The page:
Over time your living costs (and inflation) will eat into your capital amount. After 50 years you should be down to nil, assuming you earn zero other income in that time.

In 50 years, you will probably be dead. If you’re not dead, your kids will be able to support you (because they love you and they have a great university education).

I am the sole director of a company (the others still have full-time jobs and don’t want to be conflicted) and there is pro-rata shareholding based on our initial shareholder loans. However, I am putting in most of the hard work, together with one of the other actuaries. How best do I manage the director/shareholder dynamic? I obviously want to make as much progress as possible but there are times when I need the input from the others (and their responses aren’t always as quick as I would like). — Mike

If you have any perception of unfairness regarding effort/risk vs reward, deal with it NOW! You can’t do so later. The best approach is honesty. Call your partners together. Explain your thinking. Perhaps argue for 25% ‘sweat equity’ for yourself. Everyone dilutes accordingly. Ideally cut a deal whereby you have an option to pay back all their loans, plus interest, within six months, and you get 100% of equity (unless they quit their jobs and join full-time).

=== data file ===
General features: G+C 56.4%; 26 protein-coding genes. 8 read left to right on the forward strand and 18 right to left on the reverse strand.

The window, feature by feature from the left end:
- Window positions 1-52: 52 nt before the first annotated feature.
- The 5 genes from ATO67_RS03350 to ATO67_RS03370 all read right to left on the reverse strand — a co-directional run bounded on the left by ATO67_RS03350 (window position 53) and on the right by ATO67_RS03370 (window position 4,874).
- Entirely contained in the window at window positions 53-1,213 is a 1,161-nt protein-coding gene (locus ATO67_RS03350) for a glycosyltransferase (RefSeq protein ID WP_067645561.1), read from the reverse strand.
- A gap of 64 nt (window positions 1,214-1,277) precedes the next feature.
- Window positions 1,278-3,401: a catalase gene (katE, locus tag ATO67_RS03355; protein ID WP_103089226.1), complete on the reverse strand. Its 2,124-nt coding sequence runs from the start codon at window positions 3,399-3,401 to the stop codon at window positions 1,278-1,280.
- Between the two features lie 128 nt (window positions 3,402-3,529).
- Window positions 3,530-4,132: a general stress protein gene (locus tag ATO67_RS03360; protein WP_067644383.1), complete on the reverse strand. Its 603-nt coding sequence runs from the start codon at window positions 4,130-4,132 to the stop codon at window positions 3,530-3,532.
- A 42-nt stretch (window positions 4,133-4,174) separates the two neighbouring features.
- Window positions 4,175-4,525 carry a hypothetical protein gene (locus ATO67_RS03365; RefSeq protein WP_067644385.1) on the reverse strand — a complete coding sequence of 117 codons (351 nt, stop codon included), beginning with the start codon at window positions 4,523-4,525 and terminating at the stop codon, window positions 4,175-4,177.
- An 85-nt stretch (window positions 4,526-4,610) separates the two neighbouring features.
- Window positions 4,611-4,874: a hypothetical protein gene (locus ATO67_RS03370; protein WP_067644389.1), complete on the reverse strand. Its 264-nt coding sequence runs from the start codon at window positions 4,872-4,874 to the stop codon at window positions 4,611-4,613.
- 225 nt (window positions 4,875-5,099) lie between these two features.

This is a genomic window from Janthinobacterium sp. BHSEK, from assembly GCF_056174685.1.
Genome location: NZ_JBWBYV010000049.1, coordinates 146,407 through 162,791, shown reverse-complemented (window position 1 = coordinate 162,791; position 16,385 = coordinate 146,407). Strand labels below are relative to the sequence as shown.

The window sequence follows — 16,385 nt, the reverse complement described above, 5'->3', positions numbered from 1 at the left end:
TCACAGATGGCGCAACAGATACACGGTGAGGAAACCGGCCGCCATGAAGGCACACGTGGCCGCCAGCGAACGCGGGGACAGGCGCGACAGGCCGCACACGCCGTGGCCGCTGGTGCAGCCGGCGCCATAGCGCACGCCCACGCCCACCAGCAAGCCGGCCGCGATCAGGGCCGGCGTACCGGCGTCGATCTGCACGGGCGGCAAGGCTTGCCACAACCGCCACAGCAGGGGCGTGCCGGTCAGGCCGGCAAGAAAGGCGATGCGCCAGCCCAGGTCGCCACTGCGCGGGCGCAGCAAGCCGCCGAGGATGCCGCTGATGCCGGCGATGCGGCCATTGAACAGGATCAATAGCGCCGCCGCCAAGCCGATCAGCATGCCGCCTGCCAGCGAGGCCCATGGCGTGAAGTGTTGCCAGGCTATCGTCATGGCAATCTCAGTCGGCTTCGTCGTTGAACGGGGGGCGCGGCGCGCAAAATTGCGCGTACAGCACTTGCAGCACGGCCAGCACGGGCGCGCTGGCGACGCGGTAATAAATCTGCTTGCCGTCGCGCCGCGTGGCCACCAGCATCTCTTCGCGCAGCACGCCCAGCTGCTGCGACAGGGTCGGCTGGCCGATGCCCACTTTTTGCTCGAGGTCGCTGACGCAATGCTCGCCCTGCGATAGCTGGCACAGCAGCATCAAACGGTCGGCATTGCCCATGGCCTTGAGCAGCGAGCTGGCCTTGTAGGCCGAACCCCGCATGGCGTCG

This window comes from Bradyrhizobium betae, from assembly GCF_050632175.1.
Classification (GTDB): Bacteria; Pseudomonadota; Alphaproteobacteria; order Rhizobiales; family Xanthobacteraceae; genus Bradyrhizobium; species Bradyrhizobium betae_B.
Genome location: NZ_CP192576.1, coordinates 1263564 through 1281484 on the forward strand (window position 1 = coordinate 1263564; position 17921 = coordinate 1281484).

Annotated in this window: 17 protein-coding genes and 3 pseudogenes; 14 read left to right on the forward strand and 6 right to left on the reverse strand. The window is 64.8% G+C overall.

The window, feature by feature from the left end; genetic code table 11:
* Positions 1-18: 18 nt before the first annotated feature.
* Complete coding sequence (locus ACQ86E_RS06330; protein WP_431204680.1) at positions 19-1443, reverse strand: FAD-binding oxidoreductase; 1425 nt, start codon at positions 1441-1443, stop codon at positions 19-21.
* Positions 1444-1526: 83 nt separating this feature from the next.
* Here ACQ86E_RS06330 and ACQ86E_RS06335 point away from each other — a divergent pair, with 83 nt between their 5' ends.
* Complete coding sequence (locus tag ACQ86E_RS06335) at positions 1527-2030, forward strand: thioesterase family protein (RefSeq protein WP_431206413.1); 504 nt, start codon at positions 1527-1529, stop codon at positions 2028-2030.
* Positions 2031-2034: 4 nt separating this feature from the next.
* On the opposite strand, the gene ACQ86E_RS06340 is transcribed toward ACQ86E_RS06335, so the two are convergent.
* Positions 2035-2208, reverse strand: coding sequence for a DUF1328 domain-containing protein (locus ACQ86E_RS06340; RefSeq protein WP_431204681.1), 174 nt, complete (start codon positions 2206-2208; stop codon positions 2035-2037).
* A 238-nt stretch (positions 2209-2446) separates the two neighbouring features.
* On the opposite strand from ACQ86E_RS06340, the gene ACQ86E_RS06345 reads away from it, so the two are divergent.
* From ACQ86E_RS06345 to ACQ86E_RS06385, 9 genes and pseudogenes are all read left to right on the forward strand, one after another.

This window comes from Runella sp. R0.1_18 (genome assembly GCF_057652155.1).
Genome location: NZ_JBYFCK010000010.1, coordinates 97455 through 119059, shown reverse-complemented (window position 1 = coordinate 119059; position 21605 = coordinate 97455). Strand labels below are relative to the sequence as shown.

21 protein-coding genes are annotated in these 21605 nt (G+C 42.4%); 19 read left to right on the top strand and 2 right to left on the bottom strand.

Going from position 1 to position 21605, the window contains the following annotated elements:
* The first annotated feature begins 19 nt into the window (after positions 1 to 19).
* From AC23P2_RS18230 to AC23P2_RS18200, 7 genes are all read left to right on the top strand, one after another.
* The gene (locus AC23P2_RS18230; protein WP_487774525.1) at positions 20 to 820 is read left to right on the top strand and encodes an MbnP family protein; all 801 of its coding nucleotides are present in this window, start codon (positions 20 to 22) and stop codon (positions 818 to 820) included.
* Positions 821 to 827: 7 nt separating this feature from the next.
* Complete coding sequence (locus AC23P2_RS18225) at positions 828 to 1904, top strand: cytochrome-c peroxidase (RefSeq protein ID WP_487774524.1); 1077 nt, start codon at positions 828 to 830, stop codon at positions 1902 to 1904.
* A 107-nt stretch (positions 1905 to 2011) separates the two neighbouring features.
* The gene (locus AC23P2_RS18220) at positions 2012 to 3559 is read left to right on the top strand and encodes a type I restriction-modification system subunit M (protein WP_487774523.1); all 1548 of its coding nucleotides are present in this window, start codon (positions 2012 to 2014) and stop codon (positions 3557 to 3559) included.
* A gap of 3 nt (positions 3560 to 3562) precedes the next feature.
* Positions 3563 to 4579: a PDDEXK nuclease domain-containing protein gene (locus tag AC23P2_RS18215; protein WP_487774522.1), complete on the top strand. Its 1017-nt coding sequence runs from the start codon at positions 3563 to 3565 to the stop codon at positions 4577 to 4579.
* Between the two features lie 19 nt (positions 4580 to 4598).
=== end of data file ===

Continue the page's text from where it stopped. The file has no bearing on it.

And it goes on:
Equity dissent must be resolved long before the business makes money, otherwise it will never be resolved.

Related: Alan Knott-Craig’s Answers On Selling Internationally And Researching Your Idea

What do you think of WiFi in taxis?— Ntembeko

It’s a good idea, but not original. Before embarking on a start-up, you should survey the landscape for competitors. Just because there are none doesn’t mean no one has tried your idea.

It just means that everyone that tried has failed. You need to be 100% sure that you have some ‘edge’ that makes you different from everyone who came before you (and failed). Otherwise you will fail. What is your advantage that is different to everyone who came before?

Read ‘Be A Hero’ today


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Start-up Advice

What You Need To Know About The Lean Start-up Model

The Lean Start-up philosophy was developed by Eric Ries, a Silicon Valley-based entrepreneur who also sat on venture capital advisory boards. He published The Lean Startup in 2011, igniting a movement around a new way of doing business.





The model follows key precepts that include:

Taking untested products to market

The fact that too many start-ups begin with an idea for a product that they think people want, spending months (or even years) perfecting that product without ever testing it in the market with prospective customers.